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Logical Layers of Lightstreamer Server
Lightstreamer offers multichannel transport, pub-sub message routing, and state-of-the-art network delivery optimizations, including automatic bandwidth throttling.
Three layers of abstraction build up the powerful networking engine of the Lightstreamer Server.
Real-time data can flow bidirectionally under any possible network condition.
The multichannel transport layer of Lightstreamer implements a reliable network transport that works in any situation. The StreamSense mechanism implements a fast detection of the best transport on a per-client basis, with a sequence of automatic fallbacks. If WebSockets are not supported by a network intermediary, HTTP Streaming is automatically employed, which in most cases provides the same performance of WebSockets. If HTTP Streaming is blocked by some older proxy/antivirus, HTTP Long Polling is used, which is an extremely optimized form of polling (nothing to do with traditional polling).
Whatever is the selected transport, a high-performance bidirectional channel is provided, with in-order guaranteed delivery with automatic batching even for messages sent from the clients to server.
In addition to web transports, Lightstreamer supports native push notifications to mobile clients. No extra development on the server side is necessary: messages originated from the Data Adapter can use both the streaming channel and the push notification channel. Apple APNs for iOS and Google GCM for Android are fully supported.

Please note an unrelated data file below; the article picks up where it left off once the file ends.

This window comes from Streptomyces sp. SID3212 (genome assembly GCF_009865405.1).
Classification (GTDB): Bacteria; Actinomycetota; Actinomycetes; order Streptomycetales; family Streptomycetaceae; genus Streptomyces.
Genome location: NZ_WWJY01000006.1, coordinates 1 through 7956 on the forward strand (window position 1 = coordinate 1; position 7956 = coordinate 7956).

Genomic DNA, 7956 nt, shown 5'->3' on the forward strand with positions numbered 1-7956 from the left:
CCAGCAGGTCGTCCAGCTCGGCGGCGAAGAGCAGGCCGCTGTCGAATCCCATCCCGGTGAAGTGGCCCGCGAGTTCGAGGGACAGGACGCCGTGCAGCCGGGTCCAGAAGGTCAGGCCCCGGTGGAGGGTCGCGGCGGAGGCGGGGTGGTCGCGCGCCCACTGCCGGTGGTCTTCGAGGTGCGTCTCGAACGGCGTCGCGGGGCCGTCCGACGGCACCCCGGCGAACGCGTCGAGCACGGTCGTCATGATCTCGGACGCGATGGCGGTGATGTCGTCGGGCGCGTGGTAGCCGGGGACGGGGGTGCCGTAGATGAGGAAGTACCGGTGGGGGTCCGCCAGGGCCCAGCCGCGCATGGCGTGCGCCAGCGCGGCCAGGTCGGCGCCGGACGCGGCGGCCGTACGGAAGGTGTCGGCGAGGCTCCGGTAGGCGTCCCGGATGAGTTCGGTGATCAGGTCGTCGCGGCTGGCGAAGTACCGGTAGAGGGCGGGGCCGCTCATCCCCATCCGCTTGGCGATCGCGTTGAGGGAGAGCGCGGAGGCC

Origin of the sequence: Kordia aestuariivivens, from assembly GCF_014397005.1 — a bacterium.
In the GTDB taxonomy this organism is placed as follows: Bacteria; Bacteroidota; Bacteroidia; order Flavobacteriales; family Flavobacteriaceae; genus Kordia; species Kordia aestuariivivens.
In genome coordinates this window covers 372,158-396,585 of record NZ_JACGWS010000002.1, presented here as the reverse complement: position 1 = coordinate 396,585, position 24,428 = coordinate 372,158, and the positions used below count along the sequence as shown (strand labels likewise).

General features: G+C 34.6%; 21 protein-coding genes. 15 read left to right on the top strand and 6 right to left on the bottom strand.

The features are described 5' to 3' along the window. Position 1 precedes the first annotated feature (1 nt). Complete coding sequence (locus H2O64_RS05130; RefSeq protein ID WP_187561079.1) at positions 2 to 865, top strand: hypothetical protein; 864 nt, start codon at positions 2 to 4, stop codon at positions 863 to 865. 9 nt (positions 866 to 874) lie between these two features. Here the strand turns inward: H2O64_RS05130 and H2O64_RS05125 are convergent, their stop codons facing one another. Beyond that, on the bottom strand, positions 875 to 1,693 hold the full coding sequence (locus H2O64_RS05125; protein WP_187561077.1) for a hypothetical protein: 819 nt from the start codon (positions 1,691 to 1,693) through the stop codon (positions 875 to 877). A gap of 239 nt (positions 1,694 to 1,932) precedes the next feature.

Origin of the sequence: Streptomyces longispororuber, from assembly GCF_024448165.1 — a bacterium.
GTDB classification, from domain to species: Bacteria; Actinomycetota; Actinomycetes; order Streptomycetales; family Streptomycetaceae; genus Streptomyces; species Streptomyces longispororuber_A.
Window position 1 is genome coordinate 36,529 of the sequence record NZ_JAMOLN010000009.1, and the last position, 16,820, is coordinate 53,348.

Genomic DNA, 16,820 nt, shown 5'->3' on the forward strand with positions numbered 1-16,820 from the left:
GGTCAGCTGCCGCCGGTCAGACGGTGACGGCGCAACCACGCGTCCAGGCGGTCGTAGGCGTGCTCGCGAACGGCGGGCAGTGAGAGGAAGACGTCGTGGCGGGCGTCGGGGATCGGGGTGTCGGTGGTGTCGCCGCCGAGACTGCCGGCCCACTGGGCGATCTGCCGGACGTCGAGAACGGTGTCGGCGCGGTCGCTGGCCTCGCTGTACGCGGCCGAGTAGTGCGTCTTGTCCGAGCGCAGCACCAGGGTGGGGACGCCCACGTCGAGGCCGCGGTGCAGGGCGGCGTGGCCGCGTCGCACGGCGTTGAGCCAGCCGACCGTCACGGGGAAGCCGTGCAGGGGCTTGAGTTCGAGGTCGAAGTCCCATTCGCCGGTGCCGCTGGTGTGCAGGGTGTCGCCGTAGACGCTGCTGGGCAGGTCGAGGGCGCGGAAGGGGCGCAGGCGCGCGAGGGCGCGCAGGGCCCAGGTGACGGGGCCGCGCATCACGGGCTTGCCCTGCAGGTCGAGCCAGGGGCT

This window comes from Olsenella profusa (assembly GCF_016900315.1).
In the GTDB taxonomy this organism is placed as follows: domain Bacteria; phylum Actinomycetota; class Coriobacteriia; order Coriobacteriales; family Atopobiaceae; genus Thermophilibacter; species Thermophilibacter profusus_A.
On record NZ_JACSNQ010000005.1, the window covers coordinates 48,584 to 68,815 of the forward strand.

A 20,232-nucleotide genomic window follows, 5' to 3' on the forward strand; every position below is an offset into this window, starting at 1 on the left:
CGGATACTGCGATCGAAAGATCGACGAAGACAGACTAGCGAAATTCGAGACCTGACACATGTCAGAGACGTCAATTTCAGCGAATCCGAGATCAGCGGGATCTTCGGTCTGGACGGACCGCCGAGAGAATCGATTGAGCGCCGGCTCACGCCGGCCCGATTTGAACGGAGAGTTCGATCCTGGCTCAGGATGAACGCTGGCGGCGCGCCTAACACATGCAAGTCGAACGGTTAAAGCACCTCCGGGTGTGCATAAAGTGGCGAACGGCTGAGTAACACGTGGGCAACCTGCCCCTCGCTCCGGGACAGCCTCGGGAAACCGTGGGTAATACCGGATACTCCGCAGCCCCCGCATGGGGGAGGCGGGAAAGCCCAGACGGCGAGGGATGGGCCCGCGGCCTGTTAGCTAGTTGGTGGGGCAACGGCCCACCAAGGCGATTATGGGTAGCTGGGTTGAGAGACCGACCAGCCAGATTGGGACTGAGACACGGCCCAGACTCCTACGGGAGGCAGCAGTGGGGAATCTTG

Publish-subscribe with message multiplexing and massive fan-out.
Lightstreamer implements a pub-sub paradigm, to decouple message producers from message consumers.
A client subscribes to items (the basic piece of information) while specifying a schema (a set of fields for each item). When an item is subscribed to by a client for the first time, the subscription is propagated to the Data Adapter, which can start publishing updates for that item. Any subsequent client subscribing to the same item does not cause any new request to the Data Adapter. When the last client unsubscribes from that item, the Data Adapter is notified it can stop publishing updates for that item. This is called publish-on-demand.
Thanks to publish-on-demand, no data needs to be produced when no actual recipient exists, saving on systems resources.
Any message routing scenario is supported. From unicasting (where a message targets only one client), to broadcasting (where a message reaches all the clients), passing through multicasting (where a message reaches a group of clients). Broadcast, multicast, and unicast subscriptions can be freely mixed as part of the same client session.
Lightstreamer implements an asymmetric pub-sub paradigm. The publishers are on the server side (connected to the Data Adapters) and the subscribers are on the client side. This highly optimizes the cases where there is some massive publishing from back-end data feeds. In many scenarios, the data feed is completely different from the data consumer (due to topology, to protocol, or to the business model). But clients can still publish data, by sending direct messages to the Data Adapter (intermediated by the Metadata Adapter for security reasons).